Derry & Toms

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Derry & Toms
Private/ceased trading 1971
Industry Retail
Genre Department Store
Founded 1860
Founder Joseph Toms, Charles Derry
Headquarters Kensington High Street, London, England
The "Derry & Toms" building as it appears today

Derry & Toms was a London department store.

In 1853 Joseph Toms opened a small drapery shop on Kensington High Street. In 1862 Joseph Toms joined forces with his brother-in-law, Charles Derry to set up Derry & Toms.[1] By 1870 the business had grown to incorporate seven of the surrounding stores, with one of the buildings being used as a mourning department. The company prided itself as being the supplier of goods to the upper class of Kensington.

In 1920 John Barker & Co., the department store next door acquired Derry & Toms, adding it to their other business Pontings which was the other neighbour to Derry & Toms.[2] In 1919 Derry & Toms employed the services of poster artist F Gregory Brown to produce advertising. His advert The Daintiest of Legwear at Derry & Toms sold for £6,240 at Bonhams in 2007.[3]

In 1930 building work was started and by 1933 the store opened as a new large seven story building on Kensington High Street, designed in an Art Deco style popular at the time by Bernard George and featuring metalwork by Walter Gilbert, and panel reliefs entitled Labour & Technology by C.J.Mabey. The building is most famous for its Kensington Roof Gardens which still remains today, which was started in 1936 and opened in 1938. It was designed by landscape architect Ralph Hancock after the Managing Director of Barkers, Trevor Bowen visited the Rockfeller Centre in New York. The main restaurant, situated on the fifth floor, was called "The Rainbow Room" and became a venue for thousands of "Dinner & Dances" (banquets), for both private firms and government departments. In 1957 John Barker & Co were bought by House of Fraser, bringing Derry & Toms under their stewardship.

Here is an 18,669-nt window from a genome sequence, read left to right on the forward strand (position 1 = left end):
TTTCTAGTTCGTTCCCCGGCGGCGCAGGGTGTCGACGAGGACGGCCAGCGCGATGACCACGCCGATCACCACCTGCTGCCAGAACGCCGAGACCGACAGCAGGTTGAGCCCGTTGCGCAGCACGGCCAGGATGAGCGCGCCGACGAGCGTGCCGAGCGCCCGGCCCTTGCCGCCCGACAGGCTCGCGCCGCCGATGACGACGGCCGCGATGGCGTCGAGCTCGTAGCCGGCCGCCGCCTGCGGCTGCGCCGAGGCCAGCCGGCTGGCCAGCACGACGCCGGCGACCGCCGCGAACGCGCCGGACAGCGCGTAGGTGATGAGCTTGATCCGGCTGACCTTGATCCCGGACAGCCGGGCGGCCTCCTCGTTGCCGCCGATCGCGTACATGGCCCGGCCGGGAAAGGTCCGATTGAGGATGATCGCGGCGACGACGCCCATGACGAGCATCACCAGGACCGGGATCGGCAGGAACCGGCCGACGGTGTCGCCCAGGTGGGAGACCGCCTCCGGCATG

The store was purchased in 1971 when the company was bought by Biba,[4] Derry & Toms continued to operate until 1973 when it finally closed. It was replaced in 1974 by Big Biba, but due to financial issues was closed in 1975. British Land developed the site into offices and shops. The location is now used by Marks and Spencers, H&M and Gap and as offices for Sony Music UK. Since 1978 the roof garden has been listed as Grade II, and since 1981 the building has been a Grade II* Listed Building.[5]


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Coordinates: 51°30′04″N 0°11′32″W / 51.5012°N 0.1921°W / 51.5012; -0.1921